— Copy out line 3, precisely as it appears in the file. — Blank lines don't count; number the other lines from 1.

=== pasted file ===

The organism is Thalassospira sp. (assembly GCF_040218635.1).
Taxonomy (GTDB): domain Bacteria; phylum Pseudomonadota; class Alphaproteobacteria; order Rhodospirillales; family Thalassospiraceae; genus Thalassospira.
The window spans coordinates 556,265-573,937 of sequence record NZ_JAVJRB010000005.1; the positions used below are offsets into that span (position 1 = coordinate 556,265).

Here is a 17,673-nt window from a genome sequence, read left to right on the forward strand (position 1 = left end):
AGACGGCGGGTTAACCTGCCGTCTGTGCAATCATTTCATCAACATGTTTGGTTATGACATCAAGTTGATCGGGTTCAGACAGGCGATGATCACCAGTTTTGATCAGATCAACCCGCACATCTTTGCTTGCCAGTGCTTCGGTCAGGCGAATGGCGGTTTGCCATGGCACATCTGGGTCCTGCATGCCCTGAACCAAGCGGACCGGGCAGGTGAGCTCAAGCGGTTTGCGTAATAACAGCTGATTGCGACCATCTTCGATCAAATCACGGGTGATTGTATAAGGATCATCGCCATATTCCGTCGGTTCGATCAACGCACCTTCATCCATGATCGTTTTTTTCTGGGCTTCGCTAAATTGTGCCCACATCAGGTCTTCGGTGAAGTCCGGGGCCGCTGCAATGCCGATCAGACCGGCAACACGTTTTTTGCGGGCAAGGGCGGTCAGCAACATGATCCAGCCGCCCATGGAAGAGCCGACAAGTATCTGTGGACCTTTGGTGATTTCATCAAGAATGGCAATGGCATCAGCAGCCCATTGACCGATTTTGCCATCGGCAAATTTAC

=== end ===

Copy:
The window spans coordinates 556,265-573,937 of sequence record NZ_JAVJRB010000005.1; the positions used below are offsets into that span (position 1 = coordinate 556,265).